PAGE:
Saturday, 11 February 2017

James and Paul on justifying faith

Paul and James both write about justification by faith. Paul says it is by faith without works and James says that it is faith and works. Moreover, they both use Abraham as an exemplar.

Paul writes
But now the righteousness of God has been manifested apart from the law, although the Law and the Prophets bear witness to it—the righteousness of God through faith in Jesus Christ for all who believe. For there is no distinction: for all have sinned and fall short of the glory of God, and are justified by his grace as a gift, through the redemption that is in Christ Jesus, whom God put forward as a propitiation by his blood, to be received by faith. This was to show God's righteousness, because in his divine forbearance he had passed over former sins. It was to show his righteousness at the present time, so that he might be just and the justifier of the one who has faith in Jesus.

Then what becomes of our boasting? It is excluded. By what kind of law? By a law of works? No, but by the law of faith. For we hold that one is justified by faith apart from works of the law. Or is God the God of Jews only? Is he not the God of Gentiles also? Yes, of Gentiles also, since God is one—who will justify the circumcised by faith and the uncircumcised through faith. Do we then overthrow the law by this faith? By no means! On the contrary, we uphold the law.

What then shall we say was gained by Abraham, our forefather according to the flesh? For if Abraham was justified by works, he has something to boast about, but not before God. For what does the Scripture say? “Abraham believed God, and it was counted to him as righteousness.” Now to the one who works, his wages are not counted as a gift but as his due. And to the one who does not work but believes in him who justifies the ungodly, his faith is counted as righteousness, just as David also speaks of the blessing of the one to whom God counts righteousness apart from works:
“Blessed are those whose lawless deeds are forgiven,
and whose sins are covered;
blessed is the man against whom the Lord will not count his sin.” (Rom 3:21-4:8)
Whereas James writes
What good is it, my brothers, if someone says he has faith but does not have works? Can that faith save him? If a brother or sister is poorly clothed and lacking in daily food, and one of you says to them, “Go in peace, be warmed and filled,” without giving them the things needed for the body, what good is that? So also faith by itself, if it does not have works, is dead.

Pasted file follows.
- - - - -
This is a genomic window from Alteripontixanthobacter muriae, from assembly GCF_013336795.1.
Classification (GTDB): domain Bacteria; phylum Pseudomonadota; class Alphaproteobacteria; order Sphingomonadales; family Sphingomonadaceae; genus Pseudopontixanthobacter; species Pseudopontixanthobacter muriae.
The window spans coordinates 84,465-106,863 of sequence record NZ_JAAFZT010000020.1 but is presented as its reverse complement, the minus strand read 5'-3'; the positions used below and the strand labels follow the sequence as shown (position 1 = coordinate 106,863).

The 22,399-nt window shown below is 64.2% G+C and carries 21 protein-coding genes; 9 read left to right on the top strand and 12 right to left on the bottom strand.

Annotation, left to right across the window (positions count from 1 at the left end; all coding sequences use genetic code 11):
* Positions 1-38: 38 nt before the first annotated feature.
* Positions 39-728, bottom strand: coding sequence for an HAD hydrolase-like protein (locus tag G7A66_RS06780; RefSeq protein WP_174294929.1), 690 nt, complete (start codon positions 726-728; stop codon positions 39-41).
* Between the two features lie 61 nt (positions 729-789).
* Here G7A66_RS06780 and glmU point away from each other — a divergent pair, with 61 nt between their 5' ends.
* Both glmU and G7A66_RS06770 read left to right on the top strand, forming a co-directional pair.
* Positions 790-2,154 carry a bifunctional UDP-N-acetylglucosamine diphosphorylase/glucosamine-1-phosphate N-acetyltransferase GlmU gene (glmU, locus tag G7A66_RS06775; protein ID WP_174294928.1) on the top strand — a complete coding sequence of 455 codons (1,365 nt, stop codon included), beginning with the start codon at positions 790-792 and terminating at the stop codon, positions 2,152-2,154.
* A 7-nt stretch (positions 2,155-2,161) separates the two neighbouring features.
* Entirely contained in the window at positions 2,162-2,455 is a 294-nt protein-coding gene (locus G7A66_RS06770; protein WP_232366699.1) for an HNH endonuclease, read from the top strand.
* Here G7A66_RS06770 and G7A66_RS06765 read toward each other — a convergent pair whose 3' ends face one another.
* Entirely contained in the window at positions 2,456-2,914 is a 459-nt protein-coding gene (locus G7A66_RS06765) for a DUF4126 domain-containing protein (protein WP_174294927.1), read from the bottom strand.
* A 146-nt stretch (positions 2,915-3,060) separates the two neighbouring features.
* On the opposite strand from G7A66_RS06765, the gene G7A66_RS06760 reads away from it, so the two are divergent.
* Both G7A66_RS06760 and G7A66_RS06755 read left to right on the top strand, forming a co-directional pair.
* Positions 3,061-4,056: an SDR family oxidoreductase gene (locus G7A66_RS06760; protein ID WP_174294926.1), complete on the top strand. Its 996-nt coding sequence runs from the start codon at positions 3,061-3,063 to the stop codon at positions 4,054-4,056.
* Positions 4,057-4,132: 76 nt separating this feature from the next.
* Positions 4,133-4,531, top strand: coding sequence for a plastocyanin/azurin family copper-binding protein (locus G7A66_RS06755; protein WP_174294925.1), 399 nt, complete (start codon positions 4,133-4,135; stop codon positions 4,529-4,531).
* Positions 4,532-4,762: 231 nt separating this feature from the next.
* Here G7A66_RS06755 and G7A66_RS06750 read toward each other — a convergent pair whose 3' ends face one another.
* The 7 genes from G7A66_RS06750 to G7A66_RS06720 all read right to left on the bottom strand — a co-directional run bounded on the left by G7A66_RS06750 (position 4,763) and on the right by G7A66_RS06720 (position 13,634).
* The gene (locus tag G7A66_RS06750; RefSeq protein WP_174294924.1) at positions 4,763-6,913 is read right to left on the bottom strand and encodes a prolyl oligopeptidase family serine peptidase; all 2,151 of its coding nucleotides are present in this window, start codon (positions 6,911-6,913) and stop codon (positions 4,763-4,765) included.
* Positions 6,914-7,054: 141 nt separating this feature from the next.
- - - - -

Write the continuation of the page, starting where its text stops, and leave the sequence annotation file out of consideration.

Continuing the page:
But someone will say, “You have faith and I have works.” Show me your faith apart from your works, and I will show you my faith by my works. You believe that God is one; you do well. Even the demons believe—and shudder! Do you want to be shown, you foolish person, that faith apart from works is useless? Was not Abraham our father justified by works when he offered up his son Isaac on the altar? You see that faith was active along with his works, and faith was completed by his works; and the Scripture was fulfilled that says, “Abraham believed God, and it was counted to him as righteousness”—and he was called a friend of God. You see that a person is justified by works and not by faith alone. And in the same way was not also Rahab the prostitute justified by works when she received the messengers and sent them out by another way? For as the body apart from the spirit is dead, so also faith apart from works is dead. (Jam 2:14-26)
What should be noted is firstly, Paul is talking about works of the Mosaic Law, not doing works in general. Secondly, James is contrasting faith with faith; Paul is contrasting faith with works.

James is declaring the type of faith that justifies. Faith justifies. But one cannot just say he has faith, i.e. he believes such and such. The demons believe certain things and are not justified. We have faith by trusting. Trusting is proved in obedience. Anyone who does not obey does not trust. So faith isn't a word that means "believe" or "trust", rather it carries actual trust. Faith is more orbed than what those who were challenging James were claiming. James is saying that when we are talking about justifying faith, faith means something that both believes certain things and acts on those beliefs.

Paul is not addressing this aspect when he talks about faith. Paul is discussing the issue of earning one's salvation. Paul is not contrasting faith with faith a la James, Paul is contrasting faith with works; and in a way that addresses the aspect of working (obeying the Mosaic Law) as a way of earning salvation.

So the Jew who is obeying the Law as a way to get into heaven is told this will not get you into heaven. You don't get into heaven by doing what God commands because you will fail. You can't earn your way there, you must have faith in God.

But the man who knows that faith and not works is the way of salvation may be tempted to rest in just believing God exists. He needs to know that faith in God for salvation is deeper than just acknowledging his existence.

So if you are trying to earn your way to heaven you need to know that you can't. You must have faith. If you think that this faith is merely an intellectual assent that God exists and that Jesus rose from the dead then you need to know that it is not, faith is active.

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